Recent changes to labor laws have had a major effect on politics in Columbia, Maryland. Employers are now forbidden from using threats of harm or loss to influence their employees' election activities, including any statement in compensation materials that could sway their political opinions or actions, or displaying any notice within 90 days prior to the election that threatens to reduce compensation or make layoffs based on the results of the elections. Additionally, employers may not include in compensation materials any threat or statement intended to influence employees' opinions or political actions. States such as Maryland, Missouri, and Colorado that have legalized marijuana and decriminalized other substances are not obligated to permit or allow the use, consumption, or possession of substances in the workplace.
Tennessee is now the tenth state in the country to incorporate right-to-work protections into its constitution. It is essential for employers to create and implement a plan of action to address the difficulties posed by this election cycle. Employers cannot use threats of dismissal or reduction of compensation or promise increases in compensation to influence voting rights, discriminate against employees who refuse to participate in employer communications on political issues, display or otherwise circulate communications containing threats to reduce compensation, or make layoffs based on election results. Employers also cannot enact rules or regulations that prohibit employees from participating in politics or holding public office, unless there is a material conflict of interest with the employer's business interests.
Within 90 days prior to the elections, employers may not include in compensation materials any statement that influences employees' political opinions or actions, including the threat of reducing compensation or making layoffs depending on the results of the elections, or show any notice containing such threats. Employers cannot force employees to support or not support a referendum or recall, broadcast any communication stating that employees are expected to vote for a particular candidate, or attempt to bribe or induce employees to vote in a certain way in a state election. Employers cannot threaten to fire employees because of their membership in a political party or their connections to it, create or enforce a rule or policy to prevent an employee from participating in politics, or dismiss an employee for legal activities outside of service such as voting in an election or advocating for a particular candidate or political point of view (subject to a private cause of action). The amendment does prohibit a right-to-work law in Illinois, making it the only state that adds a right-to-work ban to a state constitution.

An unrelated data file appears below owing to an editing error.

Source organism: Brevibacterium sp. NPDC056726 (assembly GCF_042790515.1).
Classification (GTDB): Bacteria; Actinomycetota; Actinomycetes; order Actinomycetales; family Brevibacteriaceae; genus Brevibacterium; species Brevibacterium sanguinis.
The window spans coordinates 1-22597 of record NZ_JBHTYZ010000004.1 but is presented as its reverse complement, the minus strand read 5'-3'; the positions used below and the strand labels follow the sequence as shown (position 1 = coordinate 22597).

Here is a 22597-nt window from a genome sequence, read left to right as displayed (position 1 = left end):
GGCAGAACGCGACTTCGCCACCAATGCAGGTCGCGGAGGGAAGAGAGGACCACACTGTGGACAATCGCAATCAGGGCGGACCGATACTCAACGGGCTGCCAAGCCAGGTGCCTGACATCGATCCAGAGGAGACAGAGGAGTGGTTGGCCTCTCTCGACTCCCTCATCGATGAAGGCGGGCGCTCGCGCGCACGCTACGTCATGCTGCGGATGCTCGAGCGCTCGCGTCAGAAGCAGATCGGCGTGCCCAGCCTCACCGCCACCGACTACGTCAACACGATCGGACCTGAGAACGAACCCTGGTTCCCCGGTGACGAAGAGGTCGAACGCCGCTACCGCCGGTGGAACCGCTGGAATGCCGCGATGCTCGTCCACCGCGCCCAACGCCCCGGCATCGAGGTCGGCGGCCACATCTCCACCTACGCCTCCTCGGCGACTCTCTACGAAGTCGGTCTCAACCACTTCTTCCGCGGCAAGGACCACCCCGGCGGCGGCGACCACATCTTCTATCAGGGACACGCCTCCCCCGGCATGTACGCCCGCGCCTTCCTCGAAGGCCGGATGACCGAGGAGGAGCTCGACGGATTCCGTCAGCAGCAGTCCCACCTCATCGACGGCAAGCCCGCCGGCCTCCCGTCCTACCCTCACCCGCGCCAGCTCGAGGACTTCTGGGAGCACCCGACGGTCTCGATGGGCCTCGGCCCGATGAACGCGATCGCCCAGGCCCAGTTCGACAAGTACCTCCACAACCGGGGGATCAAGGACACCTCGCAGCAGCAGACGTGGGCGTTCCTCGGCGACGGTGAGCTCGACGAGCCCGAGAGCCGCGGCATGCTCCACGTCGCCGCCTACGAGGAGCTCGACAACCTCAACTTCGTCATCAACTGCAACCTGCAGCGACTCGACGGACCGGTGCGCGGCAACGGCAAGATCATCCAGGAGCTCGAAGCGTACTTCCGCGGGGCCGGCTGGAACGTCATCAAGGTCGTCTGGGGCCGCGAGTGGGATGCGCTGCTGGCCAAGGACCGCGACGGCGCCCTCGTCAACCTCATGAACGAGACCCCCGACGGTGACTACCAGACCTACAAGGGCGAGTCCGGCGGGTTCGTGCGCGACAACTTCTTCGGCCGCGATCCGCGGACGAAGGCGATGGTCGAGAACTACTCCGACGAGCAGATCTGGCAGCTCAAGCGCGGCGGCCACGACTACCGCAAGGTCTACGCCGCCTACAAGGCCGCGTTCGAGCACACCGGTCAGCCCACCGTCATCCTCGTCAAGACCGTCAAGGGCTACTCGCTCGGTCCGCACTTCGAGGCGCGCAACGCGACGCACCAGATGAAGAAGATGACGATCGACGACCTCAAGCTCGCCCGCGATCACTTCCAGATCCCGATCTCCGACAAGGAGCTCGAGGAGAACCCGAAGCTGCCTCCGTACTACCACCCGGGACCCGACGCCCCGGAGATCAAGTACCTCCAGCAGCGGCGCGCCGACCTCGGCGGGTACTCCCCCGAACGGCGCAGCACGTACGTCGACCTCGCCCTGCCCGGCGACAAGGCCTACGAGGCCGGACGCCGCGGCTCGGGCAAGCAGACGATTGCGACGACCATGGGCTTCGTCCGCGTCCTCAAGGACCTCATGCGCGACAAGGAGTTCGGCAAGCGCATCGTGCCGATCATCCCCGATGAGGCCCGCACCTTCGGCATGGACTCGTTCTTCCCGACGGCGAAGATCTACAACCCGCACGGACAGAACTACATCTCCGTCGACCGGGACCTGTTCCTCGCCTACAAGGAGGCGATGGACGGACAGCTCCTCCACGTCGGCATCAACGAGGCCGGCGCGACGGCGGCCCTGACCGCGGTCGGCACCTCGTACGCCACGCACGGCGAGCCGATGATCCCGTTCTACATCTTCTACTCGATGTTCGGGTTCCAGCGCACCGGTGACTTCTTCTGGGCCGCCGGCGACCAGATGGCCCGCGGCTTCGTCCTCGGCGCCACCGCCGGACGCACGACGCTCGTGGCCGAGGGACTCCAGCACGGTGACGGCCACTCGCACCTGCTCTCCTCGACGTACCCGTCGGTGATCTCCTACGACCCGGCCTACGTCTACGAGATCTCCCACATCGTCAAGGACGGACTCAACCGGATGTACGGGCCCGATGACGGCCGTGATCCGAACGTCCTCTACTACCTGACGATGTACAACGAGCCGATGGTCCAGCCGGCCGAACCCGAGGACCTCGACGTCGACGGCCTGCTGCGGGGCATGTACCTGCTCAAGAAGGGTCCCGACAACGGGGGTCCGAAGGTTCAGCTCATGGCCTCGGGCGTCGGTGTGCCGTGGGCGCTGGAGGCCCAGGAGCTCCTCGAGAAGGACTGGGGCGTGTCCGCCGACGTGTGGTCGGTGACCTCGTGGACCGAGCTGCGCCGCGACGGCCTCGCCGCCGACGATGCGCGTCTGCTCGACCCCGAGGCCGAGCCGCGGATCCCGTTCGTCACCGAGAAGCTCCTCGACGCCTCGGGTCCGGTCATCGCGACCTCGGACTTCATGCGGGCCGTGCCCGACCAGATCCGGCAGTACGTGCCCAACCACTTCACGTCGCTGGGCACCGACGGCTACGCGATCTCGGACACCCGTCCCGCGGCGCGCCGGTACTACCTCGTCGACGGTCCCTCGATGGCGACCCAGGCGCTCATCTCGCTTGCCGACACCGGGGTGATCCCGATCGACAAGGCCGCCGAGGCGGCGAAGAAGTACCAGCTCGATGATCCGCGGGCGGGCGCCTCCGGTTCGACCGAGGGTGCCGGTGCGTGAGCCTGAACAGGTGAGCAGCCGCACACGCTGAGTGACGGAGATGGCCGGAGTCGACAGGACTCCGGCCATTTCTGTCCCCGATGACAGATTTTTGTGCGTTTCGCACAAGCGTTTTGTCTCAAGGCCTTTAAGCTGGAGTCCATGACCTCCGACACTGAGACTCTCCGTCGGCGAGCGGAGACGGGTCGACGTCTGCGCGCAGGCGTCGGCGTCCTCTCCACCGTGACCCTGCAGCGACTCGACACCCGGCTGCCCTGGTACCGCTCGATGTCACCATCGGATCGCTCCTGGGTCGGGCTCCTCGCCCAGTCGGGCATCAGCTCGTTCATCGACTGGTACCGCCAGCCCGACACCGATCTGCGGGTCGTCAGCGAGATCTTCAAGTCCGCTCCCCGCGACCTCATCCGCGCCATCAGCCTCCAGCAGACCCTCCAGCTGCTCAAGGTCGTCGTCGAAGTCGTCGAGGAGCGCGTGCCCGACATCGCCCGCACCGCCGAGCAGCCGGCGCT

The use of threats of harm or loss (financial or otherwise) to force individuals to exercise or abstain from exercising their right to vote or participate in political activities is prohibited. Employers may not interfere with a voter's efforts to support or oppose a recall, referendum, or other initiative; discriminate with respect to terms of employment against employees or officials because of their support or opposition to a particular candidate, political party, or political activity; or use wage contributions or wage increases to fund political activities or candidates.